Sunday, April 21, 2013

Terrorism and Xenophobia in the Media - Patyn Gillam

Following the recent Boston Marathon bombings (my deepest condolences to all those affected), uproars of finger-pointing ensued. Finally, when they found those who were behind the attacks, they were Islam extremist brothers from Kyrgyzstan, further fueling the stereotype that all Muslims in America are terrorists. Nobody ever generalizes religion as the cause of terrorism when it’s a Caucasian man responsible for the bombings (McVeigh, etc.) even though often times, it is a form of white-supremacist Neo-Nazi Christianity that drives those men to commit such crimes: click here for examples. They use these attacks as a way to support the idea of a “Clash of Civilizations” as coined by Huntington and Lewis, which means that “the West” and “the Rest” have irreconcilable differences that lead us to war. I read this quote about the situation,

“I really don't give a damn about the religion or ethnicity of the bombers. This horrible tragedy was carried out by people. Not their religion, and not their ethnicity. Terrorists like this are in the extreme minority. They don't represent the people of their country or origin, nor do they represent the people with similar religious beliefs. We can NOT let this become another excuse for the American people to bring out their pitchforks and torches, and turn into xenophobes. We're Americans, and we need to be better than that.” – Being Liberal (Facebook)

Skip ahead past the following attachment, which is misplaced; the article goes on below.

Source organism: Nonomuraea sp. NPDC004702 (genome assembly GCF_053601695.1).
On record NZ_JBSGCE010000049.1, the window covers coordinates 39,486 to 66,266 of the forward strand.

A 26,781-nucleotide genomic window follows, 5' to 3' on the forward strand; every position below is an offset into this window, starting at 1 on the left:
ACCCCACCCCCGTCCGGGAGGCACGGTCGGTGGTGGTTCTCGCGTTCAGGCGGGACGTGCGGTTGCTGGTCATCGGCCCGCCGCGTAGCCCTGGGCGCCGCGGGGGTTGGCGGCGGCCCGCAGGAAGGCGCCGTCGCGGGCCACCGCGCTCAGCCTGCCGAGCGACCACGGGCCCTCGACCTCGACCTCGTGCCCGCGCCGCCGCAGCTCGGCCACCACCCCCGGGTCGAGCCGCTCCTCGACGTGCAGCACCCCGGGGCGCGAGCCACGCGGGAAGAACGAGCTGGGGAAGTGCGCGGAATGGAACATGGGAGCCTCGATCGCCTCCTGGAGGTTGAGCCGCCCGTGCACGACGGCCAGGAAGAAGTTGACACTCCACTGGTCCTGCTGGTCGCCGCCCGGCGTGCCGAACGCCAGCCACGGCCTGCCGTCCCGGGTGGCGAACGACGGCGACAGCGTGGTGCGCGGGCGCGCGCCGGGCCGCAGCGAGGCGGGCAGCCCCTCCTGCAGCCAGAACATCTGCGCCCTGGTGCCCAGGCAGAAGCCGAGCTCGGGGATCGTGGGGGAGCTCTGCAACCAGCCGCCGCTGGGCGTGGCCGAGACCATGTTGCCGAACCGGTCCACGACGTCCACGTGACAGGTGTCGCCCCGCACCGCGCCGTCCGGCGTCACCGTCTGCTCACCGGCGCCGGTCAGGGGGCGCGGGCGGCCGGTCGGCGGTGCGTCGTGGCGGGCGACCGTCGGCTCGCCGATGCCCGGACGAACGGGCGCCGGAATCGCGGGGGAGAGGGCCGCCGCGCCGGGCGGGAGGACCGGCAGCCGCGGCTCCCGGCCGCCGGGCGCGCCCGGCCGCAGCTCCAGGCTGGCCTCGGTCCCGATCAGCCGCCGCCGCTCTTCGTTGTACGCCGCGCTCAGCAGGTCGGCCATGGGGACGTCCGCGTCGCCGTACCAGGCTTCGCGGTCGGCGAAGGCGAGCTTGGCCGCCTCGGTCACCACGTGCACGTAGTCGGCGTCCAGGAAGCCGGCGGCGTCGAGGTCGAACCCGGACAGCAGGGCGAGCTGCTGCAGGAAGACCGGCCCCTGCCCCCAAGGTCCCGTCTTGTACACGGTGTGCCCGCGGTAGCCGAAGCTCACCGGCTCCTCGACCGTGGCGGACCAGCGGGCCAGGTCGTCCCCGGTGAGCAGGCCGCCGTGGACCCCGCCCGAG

and I thought, “my God, rational people!” But then that last line sort of caught me. The line is subtle, covertly asserting that Americans are superior in some way to the rest of the world. It suggests a sort of “Benevolent Supremacy” ideology about the United States as the moral leaders and exemplary models of freedom and democracy. I could be reading into this remark a bit too much, but there’s something to be said about the relationship between being patriotic and being condescending. I agree that everyone should hold themselves to that standard, American or not, because it’s not fair to judge someone for the things that other people who are demographically similar to them have done. I certainly wouldn’t want to be called a dumb gold-digging whore just because the media produces a monolithic image that young Caucasian blonde women (e.g., Paris Hilton, Anna Nicole Smith, Jenny McCarthy) are just that. However, we can take steps to reduce these beliefs, as I said earlier, by critically examining why we hold them. Another idea for those whose minds are more vulnerable to media reports, as expressed by this funny comic I came across, is to stop exposing yourself to them. Either that or balance your news sources with more counter-hegemonic ones to get a broader picture on which to base your beliefs. Be open to new ideas, but always challenge them. I’ll end with relevant favorite quote of mine, “The test of a first-rate intelligence is the ability to hold two opposing ideas in mind at the same time and still retain the ability to function.” – F. Scott Fitzgerald.

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